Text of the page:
Luxury Brand Is Discontinuing Logo Use
Louis Vuitton. Just the name elicits an image of "LV" and the Damier checkers on wallets, bags and other leather goods. The recognizable design is a sign of wealth or fine taste, but now you will see them no more, except maybe on Canal Street. The luxury brand has decided to nix the logo and print from its future designs (though some are still available on the brand's website). The change reflects consumer interests in China, where luxury brand buyers are looking for more inconspicuous logos.
The Business of Fashion pointed out that China is not alone in shifting views on luxury brand logos. Consumers in Japan, Europe and the United States have moved toward understated logos in the last decade. As Bruno Lannes, a Bain partner in Greater China, put it, contemporary consumers want to be "in the know" not "in the show."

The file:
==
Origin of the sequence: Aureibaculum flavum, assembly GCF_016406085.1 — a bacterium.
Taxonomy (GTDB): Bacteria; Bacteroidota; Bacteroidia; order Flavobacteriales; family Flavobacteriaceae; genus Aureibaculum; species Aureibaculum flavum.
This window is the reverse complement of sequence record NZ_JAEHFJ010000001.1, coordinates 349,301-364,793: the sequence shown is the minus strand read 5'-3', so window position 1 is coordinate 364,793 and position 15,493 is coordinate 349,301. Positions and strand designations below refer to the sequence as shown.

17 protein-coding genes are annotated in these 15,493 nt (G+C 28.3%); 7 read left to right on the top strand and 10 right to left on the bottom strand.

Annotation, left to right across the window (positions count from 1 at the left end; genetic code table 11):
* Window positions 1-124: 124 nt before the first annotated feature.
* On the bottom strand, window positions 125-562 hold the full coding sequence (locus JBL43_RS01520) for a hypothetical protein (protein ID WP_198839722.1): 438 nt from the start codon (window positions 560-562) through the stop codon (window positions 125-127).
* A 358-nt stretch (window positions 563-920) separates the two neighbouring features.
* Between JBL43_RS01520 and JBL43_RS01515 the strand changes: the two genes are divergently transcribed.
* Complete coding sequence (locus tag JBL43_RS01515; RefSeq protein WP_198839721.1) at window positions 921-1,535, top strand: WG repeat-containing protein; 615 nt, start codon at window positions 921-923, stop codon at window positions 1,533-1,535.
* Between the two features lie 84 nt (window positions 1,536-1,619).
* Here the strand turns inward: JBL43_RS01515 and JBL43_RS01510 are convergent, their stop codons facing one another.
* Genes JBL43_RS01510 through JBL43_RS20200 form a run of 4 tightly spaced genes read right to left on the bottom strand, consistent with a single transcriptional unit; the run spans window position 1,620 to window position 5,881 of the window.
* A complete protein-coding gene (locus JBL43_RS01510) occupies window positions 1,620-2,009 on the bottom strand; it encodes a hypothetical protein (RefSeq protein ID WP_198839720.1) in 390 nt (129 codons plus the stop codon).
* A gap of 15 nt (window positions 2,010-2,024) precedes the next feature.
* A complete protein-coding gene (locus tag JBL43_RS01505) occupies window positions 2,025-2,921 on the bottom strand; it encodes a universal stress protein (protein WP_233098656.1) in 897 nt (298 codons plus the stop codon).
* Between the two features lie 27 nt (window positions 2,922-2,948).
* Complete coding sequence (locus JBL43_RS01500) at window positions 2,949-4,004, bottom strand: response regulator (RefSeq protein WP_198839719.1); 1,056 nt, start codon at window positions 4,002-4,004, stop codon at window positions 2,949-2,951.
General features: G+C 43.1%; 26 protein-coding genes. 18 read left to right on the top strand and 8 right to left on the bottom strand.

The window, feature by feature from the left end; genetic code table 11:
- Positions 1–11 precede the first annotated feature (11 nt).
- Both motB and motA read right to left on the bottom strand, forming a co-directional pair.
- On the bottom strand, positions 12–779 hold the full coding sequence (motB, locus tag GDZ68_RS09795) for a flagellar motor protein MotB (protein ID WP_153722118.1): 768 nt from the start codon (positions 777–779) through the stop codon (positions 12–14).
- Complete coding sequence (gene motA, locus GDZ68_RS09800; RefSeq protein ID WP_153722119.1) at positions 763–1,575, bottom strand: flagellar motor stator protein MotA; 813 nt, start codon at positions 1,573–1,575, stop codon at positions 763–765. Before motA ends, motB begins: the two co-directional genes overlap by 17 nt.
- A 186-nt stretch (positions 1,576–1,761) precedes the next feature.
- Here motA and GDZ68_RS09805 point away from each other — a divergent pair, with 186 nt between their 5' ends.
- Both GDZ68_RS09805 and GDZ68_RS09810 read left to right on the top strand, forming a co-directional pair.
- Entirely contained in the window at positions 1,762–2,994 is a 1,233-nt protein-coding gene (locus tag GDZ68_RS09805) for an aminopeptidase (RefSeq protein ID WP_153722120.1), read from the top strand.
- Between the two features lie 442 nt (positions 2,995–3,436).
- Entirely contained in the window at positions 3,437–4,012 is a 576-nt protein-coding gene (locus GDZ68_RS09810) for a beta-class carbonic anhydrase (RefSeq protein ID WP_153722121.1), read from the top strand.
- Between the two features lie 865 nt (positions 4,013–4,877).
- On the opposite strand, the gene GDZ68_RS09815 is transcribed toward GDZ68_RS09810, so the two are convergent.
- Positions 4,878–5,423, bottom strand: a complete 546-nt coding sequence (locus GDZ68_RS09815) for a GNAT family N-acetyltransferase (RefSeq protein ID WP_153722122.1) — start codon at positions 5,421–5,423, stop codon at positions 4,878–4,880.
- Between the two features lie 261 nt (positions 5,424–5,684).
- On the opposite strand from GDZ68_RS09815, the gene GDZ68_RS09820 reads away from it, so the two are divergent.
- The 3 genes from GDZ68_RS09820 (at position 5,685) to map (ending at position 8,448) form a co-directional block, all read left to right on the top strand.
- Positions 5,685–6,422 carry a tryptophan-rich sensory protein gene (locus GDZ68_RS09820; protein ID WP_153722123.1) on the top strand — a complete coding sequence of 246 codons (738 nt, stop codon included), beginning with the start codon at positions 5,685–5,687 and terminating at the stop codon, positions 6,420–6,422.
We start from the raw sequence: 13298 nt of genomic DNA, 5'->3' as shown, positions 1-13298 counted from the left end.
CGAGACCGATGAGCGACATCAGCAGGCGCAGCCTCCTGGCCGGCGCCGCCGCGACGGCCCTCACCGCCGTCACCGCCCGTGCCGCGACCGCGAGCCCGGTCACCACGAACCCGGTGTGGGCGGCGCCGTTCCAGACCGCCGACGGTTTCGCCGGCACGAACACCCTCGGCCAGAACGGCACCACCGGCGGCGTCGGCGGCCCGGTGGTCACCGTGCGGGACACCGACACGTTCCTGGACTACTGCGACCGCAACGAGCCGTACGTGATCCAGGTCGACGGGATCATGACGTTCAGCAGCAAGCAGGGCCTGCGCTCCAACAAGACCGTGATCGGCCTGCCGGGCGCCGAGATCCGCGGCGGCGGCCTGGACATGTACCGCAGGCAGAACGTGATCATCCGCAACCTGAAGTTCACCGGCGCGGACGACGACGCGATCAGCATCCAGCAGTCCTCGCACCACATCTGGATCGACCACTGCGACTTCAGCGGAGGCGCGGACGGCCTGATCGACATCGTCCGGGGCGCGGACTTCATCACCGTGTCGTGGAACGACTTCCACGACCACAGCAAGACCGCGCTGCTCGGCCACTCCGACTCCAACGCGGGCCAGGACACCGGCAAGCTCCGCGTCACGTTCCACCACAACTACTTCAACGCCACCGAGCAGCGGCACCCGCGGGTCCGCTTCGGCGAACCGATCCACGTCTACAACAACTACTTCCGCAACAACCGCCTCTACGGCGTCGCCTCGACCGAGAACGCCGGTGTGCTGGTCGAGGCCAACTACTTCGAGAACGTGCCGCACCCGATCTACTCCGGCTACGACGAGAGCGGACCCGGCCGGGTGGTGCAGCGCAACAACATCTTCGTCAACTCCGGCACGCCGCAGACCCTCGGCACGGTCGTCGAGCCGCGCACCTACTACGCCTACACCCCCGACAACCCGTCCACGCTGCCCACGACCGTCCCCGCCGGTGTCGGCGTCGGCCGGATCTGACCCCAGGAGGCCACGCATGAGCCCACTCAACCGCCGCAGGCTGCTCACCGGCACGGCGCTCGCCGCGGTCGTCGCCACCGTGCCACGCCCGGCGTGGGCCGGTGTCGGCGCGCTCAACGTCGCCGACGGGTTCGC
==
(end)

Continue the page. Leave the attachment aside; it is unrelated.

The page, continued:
International brands have taken notice of the change and adapted as needed. Francois-Henri Pinault, chairman and chief executive of PPR, which owns brands like Gucci and YSL, mentioned a move toward "more discreet luxury" to adapt to "this new perception of luxury." The change in focus came with a new name and logo for the luxury brand conglomerate. As of June 18, the company will be known as Kering.
The growing interest in "in the know" fashion has allowed brands with lesser-known or less-obvious logos to emerge. The Business of Fashion calls brands with subtle logos the rise of "stealth luxury," but I think it is more aptly titled "the Apple logo effect"--the ability of a product to be both ubiquitous and exclusive at the same time. Apple products are "in the know" (Who wants to be more in-the-know than Apple fanatics?), understated (Apple's logo is basic) and exclusive (Even though Apple products are everywhere, owners still feel like they are in a members-only club). The Apple logo effect is not an insult. It is merely a new way of branding your business.